Biden may be open to a carve-out for Canada on electric vehicle tax credit, says ex-diplomat
Washington could extend the credit to union-built vehicles from Canada, says Scotty Greenwood
The head of a prominent Canada-U.S. business group says she sees the spark of an agreement to allow Canadian companies to qualify for President Joe Biden's controversial tax credit for electric vehicles.
"You know, I did see some wiggle room in the language and the rhetoric we saw coming from the president as well as key members of Congress," said Scotty Greenwood, a former American diplomat to Canada who's now CEO of the Canadian-American Business Council.
Greenwood told CBC's The House in an interview airing this weekend that Biden wasn't prepared to negotiate with Prime Minister Justin Trudeau at the North American Leaders' Summit in Washington while his $2 trillion Build Back Better bill was still moving through Congress.
But she said she saw an openness in the U.S. president's language during a brief media availability with Trudeau on Thursday in the Oval Office — enough openness to suggest that a compromise can be reached.
"So whether it's an exemption for union-made North American vehicles or something like that, which allows the president to continue to reach out to his base — the union workers — or some other technicality, I think there's a way to get through," she said.
Biden's bill, which was passed by the House of Representatives on Friday and now heads to the Senate, would give buyers of electric vehicles made in the United States by union workers a tax credit of up to $12,500.
Canada fiercely opposes the plan, insisting it undermines the auto industry in this country and violates the new North American free trade deal.
Some members of the Trudeau cabinet have warned already of possible retaliation.
International Trade Minister Mary Ng was in Washington for the summit. In a separate interview with The House, she deflected questions about how Canada might retaliate and whether the Trudeau government would impose counter-tariffs — as it did when former president Donald Trump imposed tariffs on steel and aluminum made in Canada back in 2018.
"I think it's premature at this particular point," Ng said, adding that Biden and other Democrats are absolutely clear on Canada's position that this tax credit must be changed. "And we will not stop until we reach a solution that is acceptable to Canada."
No movement yet from Washington
Trudeau, Ng and other cabinet ministers at the summit repeatedly stressed the deep integration of the North American auto industry. They also pointed out that Canada is the primary source of many raw materials needed to make batteries, such as cobalt and nickel.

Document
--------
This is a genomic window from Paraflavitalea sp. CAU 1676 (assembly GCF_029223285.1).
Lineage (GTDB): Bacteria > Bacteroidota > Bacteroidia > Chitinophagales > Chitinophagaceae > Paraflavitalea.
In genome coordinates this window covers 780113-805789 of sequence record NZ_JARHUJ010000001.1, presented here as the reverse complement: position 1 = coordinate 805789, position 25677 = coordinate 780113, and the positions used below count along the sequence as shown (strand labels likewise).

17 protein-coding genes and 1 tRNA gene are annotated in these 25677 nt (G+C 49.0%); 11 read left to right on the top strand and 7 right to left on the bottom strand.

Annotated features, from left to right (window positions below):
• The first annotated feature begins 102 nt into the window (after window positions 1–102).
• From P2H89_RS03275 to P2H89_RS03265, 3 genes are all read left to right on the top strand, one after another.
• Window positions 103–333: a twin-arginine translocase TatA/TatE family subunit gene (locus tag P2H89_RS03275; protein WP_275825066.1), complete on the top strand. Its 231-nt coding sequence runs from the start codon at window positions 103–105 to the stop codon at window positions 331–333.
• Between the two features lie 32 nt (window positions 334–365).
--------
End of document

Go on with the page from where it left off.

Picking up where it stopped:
But in the face of all those arguments about the importance of protecting those supply chains, U.S. officials appear unmoved.
"I'll just state there was a very comprehensive discussion of supply chains, integration, cooperation," Assistant Secretary of State Brian Nichols said Friday in a briefing with reporters from Canada, the U.S. and Mexico.
"The president and the prime minister did discuss the concerns that Canada has, and we look forward to working with them across a full range of issues. Obviously, we have some differences of opinion on these issues, but we have a great relationship ... and we're going to work through all of the issues that we have, and we're going to use the treaty and trade frameworks that we have to do so."
'He can't back away'
There's also a political reality to acknowledge south of the border.
Polls suggest more Americans now disapprove of Biden's performance. Auto-building states such as Michigan and Ohio are key swing states as Americans head into mid-term elections for the House of Representatives and Senate next year.
A protectionist president, promising and delivering more manufacturing jobs, would be less of a drag on those Democrats running for re-election in 2022.
"He can't back away from his commitments to union workers," Greenwood told The House. "That's why I think there could be a compromise that has to do with North American [EVs] as long as you keep your faith with unions."
The larger concern for Canada is how to deal with the growing protectionist movement south of the border. That movement is now embraced by both Democrats and Republicans, even if Biden's preference for buyer incentives like tax credits is a far cry from the punitive tariffs used repeatedly by Trump while he was in office.
Greenwood acknowledges protectionism is on the rise around the world, but rejects the suggestion that the policies of the Biden and Trump administrations amount to the same thing.
"I don't think that President Biden would use a national security exemption … to try to gain leverage in a negotiation," she said. "He's more respectful. He's more based on facts."
Facts are stubborn things. But they can also be used to suit a purpose.
Right now, the fact is that Canada sees the EV tax credit as harmful to the auto industry in this country. Canada sees it as a threat to the thousands of jobs on both sides of the border as Canada and the United States work on a shared goal of reducing greenhouse gas emissions.
Ng said Canada will continue to lobby for an exemption at both the White House and on Capitol Hill, and at every other opportunity she and other cabinet ministers get with their U.S. counterparts.
"I think we left Washington where it is very clear how important this issue is for Canadian workers and for Canadian manufacturers."